A confidential report of the United Nations said the founder of US private military contractor, Blackwater, Erik Prince, violated UN arms embargo in Libya and tried to topple the Government of National Accord (GNA) twice in 2019.
The report seen by The New York Times said Prince, the former head of the security contractor Blackwater Worldwide and a prominent supporter of former President Donald Trump, revealed how Prince deployed a force of foreign mercenaries, armed with attack aircraft, gunboats and cyberwarfare capabilities, to eastern Libya to help Khalifa Haftar at the height of the latter's aggression on Tripoli in 2019.
"As part of the operation, which the report said cost $80 million, the mercenaries also planned to form a hit squad that could track down and kill selected Libyan commanders." The report says.
The report says that as part of Project Opus operation, there were plans shown on a PowerPoint presentation to Haftar listing possible “high value targets” for assassination, including Abdulrauf Kara, a major commander in Tripoli - Head of Special Deterrence Force- and two other Libyan commanders who hold Irish passports, suggesting the mercenaries were ready to hit European Union citizens if necessary.
According to US and UN officials familiar with the events, who spoke to The Washington Post on the condition of anonymity to discuss sensitive intelligence, Haftar had approved a plan to acquire helicopters and experienced, Western-trained military experts to bolster his efforts to storm Tripoli.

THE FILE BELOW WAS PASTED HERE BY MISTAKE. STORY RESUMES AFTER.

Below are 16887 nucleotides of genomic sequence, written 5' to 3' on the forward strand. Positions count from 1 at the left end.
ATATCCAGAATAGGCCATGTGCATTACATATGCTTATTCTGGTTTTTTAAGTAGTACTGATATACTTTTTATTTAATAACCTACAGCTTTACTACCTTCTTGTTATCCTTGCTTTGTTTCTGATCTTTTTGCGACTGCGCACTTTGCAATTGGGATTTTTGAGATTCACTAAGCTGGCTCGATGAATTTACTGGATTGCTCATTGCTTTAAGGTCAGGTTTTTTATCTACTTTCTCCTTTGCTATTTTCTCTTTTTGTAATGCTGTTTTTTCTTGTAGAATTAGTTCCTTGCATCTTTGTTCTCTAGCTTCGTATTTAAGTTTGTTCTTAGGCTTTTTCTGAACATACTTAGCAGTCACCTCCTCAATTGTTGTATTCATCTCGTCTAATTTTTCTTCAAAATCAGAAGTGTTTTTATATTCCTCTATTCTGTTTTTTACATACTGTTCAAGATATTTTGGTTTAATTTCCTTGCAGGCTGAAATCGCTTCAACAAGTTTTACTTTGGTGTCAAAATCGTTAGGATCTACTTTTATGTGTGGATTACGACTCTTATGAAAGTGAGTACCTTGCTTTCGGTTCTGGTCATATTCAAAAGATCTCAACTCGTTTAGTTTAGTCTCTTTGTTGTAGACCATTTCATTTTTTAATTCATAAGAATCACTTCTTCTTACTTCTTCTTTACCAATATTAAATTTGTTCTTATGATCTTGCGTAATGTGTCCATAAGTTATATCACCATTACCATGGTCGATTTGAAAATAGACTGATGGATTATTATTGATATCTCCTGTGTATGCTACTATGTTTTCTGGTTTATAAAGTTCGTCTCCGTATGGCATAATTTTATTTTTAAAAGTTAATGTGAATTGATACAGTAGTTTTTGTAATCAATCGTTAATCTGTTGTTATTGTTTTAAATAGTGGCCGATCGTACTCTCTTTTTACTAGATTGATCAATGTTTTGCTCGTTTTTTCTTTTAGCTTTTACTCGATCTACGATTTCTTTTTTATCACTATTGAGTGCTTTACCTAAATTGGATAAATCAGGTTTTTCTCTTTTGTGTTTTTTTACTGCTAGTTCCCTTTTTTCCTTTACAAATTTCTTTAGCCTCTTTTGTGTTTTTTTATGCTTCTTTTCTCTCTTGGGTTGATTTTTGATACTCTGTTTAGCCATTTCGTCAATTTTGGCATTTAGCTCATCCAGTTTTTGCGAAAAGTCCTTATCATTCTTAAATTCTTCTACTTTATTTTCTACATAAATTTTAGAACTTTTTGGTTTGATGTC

"Around April 2019, Haftar procured the services of a group of private security and logistics contractors based in the UAE, and they collectively referred to themselves in the documents as the Opus Team.” The report adds.
According to financial records and other documents obtained by investigators, the chief logistical and financial backers of the team were Opus Capital Assets and Lancaster6, two companies headquartered in Dubai. Lancaster6 is headed by Christiaan Durrant, a former Australian air force pilot. Durrant also has held senior management positions with Opus Capital Assets.
“They [Opus team leaders] were adamant that they had all the approvals, including permission from the Trump administration to acquire the Cobras, said the official, who, citing the ongoing investigations, agreed to an interview on the condition that neither he nor his country be identified. There was no official approval.” The report reads.
As part of the investigation, U.N. officials have sought to interview Prince, a former Navy SEAL and private military services contractor, current and former U.N. officials said. The U.N. panel was seeking information about at least two phone calls made by Prince to Jordanian officials, allegedly asking that the Cobras be released to the Opus team, the officials said. Prince is a former business associate of Durrant’s.
A lawyer representing Prince said the former military contractor had broken no laws. “Erik Prince had absolutely nothing to do with any operation in Libya in 2019, or at any other time,” the lawyer, Matthew Schwartz, said in an email.
"For Opus, Jordan’s refusal to release the helicopters was a serious — and ultimately fatal — blow to the mission. Despite confirmations by all hierarchical parties involved that [the government of Jordan] would support the Opus operation,” the report indicates.
It added that the planned mercenary raid fell apart within days after the report was penned. Fearing that they might be arrested, the mercenaries left Libya in their inflatable vessels and fled to Malta. They arrived on July 2 and were detained by customs officials, then released.